As an elementary school student, Greg Wallace skipped watching cartoons before walking to school – and instead, stopped by his Grandma Nana’s house to read the newspaper.
As an adult, he found a dog outside during a thunderstorm, stranded and soaked. He named her Stormy. She became his constant companion at home, first in South Carolina, and then in Iowa, his birthplace, where he returned in his final years and found long-sought, thorough happiness.
Greg was a giver. He gave time to his grandma on those mornings. He gave a home to a lost dog. He gave rides and a place to sleep, for friends in need. He gave laughs to faraway buddies, through hilarious text messages, clowning on Joe Buck, as they all watched the World Series.
He gave love to his family and girlfriend, with whom he dreamed of owning an RV in retirement, to travel to college football games. When he covered those games, he gave readers of his newspaper empathetic, insightful stories about their favorite athletes.
And much to his delight, he gave bellyaches to Cardinals fans by using his iPhone to remotely play “Go, Cubs, Go” on St. Louis bar jukeboxes – a prank executed from hundreds of miles away … and always punctuated with his head-tossed-back, staccato laugh, deep and hearty.
Greg – first Gregory, then Pebbler and Cadillac and Red, but always a beloved son, brother and friend – passed away Thursday, Dec. 28, 2017, at his home in Urbandale, four days shy of his 40th birthday. He left behind dozens of relatives and friends, but he also left behind what he gave them all – companionship and compassion and stories they’ll tell forever.
Greg, son of Greenfield’s Doug and Jenice Wallace, was born in a blizzard on Jan. 1, 1978, in Greenfield, the first baby to arrive that year in Adair County.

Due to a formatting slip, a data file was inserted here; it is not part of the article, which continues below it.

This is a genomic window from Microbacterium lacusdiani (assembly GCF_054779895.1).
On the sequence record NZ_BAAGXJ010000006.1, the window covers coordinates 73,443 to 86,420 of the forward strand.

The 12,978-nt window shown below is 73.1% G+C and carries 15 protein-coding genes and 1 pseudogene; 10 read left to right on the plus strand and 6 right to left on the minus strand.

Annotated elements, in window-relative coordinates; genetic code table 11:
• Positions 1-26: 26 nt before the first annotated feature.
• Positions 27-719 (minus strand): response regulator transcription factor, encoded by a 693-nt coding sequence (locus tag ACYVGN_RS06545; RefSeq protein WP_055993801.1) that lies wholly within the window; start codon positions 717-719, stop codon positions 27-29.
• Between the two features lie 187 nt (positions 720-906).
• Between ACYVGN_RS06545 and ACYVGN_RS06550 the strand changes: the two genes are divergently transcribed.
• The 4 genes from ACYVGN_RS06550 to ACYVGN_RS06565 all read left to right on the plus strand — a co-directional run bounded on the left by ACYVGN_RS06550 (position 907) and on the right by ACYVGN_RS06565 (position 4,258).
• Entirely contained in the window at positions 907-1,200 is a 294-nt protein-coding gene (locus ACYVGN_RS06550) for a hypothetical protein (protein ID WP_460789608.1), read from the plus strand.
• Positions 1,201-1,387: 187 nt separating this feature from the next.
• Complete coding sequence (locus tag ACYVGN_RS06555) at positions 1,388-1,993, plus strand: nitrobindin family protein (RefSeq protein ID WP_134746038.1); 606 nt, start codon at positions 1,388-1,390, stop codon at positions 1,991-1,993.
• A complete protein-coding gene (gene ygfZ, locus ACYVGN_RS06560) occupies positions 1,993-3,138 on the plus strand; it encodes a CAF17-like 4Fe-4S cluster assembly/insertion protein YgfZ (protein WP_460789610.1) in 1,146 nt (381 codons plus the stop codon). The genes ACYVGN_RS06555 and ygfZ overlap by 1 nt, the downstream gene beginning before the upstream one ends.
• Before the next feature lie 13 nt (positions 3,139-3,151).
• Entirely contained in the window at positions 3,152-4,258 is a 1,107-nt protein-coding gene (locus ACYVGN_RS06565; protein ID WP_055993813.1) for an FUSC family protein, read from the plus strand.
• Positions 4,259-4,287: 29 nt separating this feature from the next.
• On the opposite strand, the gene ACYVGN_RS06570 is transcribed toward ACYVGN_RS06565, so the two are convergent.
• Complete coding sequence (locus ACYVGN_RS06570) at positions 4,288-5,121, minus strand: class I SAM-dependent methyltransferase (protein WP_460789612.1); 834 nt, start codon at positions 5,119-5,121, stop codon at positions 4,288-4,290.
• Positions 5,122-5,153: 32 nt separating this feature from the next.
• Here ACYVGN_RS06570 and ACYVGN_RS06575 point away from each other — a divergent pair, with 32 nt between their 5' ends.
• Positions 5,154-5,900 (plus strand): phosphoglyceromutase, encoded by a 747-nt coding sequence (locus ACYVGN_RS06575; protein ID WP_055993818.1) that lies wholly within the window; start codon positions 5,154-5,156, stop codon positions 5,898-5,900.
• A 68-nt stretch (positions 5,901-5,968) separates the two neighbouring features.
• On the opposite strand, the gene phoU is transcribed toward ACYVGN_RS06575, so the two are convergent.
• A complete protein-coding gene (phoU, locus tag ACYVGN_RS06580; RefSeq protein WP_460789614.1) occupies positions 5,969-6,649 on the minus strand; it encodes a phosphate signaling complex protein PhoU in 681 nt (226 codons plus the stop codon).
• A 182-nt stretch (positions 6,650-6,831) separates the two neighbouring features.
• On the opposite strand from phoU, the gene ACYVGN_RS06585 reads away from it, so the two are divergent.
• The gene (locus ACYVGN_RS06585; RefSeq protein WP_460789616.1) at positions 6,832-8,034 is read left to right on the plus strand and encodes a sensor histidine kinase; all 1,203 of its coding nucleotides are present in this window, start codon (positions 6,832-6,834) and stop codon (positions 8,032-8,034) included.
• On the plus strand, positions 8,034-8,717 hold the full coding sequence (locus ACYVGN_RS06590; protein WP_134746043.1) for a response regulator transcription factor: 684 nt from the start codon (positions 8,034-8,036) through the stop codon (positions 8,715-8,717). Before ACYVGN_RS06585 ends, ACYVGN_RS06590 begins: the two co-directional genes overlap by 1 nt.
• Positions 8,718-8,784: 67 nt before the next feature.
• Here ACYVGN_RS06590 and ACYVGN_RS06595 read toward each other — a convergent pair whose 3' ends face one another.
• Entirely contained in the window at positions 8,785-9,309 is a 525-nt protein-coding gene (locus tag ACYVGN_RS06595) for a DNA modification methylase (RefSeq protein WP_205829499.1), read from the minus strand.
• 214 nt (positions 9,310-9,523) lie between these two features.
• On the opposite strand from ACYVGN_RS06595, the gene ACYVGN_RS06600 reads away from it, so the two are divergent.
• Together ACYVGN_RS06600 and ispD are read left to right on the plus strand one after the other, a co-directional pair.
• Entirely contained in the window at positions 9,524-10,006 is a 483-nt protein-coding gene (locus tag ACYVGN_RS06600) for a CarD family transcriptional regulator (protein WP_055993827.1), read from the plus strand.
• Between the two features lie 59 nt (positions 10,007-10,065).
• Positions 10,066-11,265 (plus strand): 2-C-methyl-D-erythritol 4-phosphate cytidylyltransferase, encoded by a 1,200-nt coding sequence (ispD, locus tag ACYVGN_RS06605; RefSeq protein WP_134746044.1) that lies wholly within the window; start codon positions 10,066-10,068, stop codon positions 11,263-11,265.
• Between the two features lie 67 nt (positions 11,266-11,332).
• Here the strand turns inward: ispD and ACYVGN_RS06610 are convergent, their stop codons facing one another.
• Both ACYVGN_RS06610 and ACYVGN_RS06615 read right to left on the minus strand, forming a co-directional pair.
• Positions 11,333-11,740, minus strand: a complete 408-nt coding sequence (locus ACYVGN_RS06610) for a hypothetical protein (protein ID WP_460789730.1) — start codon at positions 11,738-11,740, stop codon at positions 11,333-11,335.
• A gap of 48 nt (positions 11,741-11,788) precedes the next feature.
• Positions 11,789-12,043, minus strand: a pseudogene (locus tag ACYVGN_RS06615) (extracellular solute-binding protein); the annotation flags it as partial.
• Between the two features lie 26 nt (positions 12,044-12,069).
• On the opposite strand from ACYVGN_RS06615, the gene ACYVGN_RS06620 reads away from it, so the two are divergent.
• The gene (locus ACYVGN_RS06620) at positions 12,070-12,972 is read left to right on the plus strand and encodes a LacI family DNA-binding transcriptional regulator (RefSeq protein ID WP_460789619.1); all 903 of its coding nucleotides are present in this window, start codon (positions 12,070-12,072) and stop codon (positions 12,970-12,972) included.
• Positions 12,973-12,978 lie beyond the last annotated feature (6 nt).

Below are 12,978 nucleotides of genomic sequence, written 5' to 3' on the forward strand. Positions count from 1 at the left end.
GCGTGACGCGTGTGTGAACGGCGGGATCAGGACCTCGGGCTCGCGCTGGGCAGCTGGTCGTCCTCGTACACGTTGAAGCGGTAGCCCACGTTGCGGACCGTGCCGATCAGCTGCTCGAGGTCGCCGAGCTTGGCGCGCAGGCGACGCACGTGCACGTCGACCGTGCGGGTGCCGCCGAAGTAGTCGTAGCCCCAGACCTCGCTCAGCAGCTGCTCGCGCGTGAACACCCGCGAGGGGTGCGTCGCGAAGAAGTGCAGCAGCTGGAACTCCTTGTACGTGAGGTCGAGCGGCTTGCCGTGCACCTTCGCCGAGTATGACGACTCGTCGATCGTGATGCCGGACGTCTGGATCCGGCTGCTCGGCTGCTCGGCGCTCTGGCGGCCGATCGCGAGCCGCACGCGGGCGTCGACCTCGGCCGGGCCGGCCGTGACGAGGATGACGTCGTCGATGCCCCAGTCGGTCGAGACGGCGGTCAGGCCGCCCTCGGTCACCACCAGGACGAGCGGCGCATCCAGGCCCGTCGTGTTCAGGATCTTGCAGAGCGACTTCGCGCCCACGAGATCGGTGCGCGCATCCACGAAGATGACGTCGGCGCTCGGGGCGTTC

On the first day of kindergarten – having already learned to read (thanks to scanning the phone book) – Greg followed along as his teacher, Mrs. Weller, read “Big Brown Bear.” When she accidentally skipped some words, Greg piped up and told her so.
Though he would write and edit with a similarly keen eye later in life, his youth was not without amusing goofs. At 14, with his learner’s permit, he set out on his morning paper route, his mother in the passenger seat. On a strange curve along Second Street, his mom urged him to brake. He hit the gas by accident, ran off the road and wedged the family van between a house and garage. Unharmed, he and Mom walked home, and returned with Dad to extricate the van.
Greg was nothing if not bold. In junior high, he tried to dunk a basketball off a picnic table, and got a broken arm and a ticket to the operating room for his troubles.
Then there was the time when he and his friend snuck into the College World Series’ bleachers at Rosenblatt Stadium. Greg found a small break in the fence, wriggled underneath, wound up covered in dirt, but ultimately got those bleacher seats. “No matter – I’d beaten the system!” he wrote later.
He graduated from Greenfield High School in 1996 and set out for his first-choice college – the University of Iowa, from which he graduated in 2000, a double major in journalism and history. His career path would follow sports, and though he was never an elite athlete, his lone high school wrestling victory sent roars throughout the gym.
Mostly, he stuck to writing about sports, at The Daily Iowan student paper, and then at Dubuque Telegraph Herald, Birmingham Post-Herald and Anderson Independent-Mail. He covered Alabama and Clemson, always with the diligence of the paper delivery boy who made sure residents on his route got the Omaha World-Herald at their door, not in the driveway.
He was a resourceful reporter. On the Clemson beat, rumors flew that assistant coach Chad Morris was interviewing for jobs. Greg hunted down an airplane tail number, found it was registered to Texas Tech, tracked the plane online and was there to meet it (along with Morris and Texas Tech’s athletic director) when it landed at Anderson’s airport. A well-earned scoop.
But he also embraced his colleagues on the beat. On a new reporter’s first road trip – in frigid Charlottesville, Virginia – Greg invited the guy out for dinner, instead of just staying in. They became friends, and years later would clown on Joe Buck together over texts.
Greg was always willing to enjoy a meal or a beer or just simple conversation with friends during a night out. With friends and colleagues alike, he took pranks as well as he gave them. He could always laugh at himself, and his humble outlook endeared him to most people he met.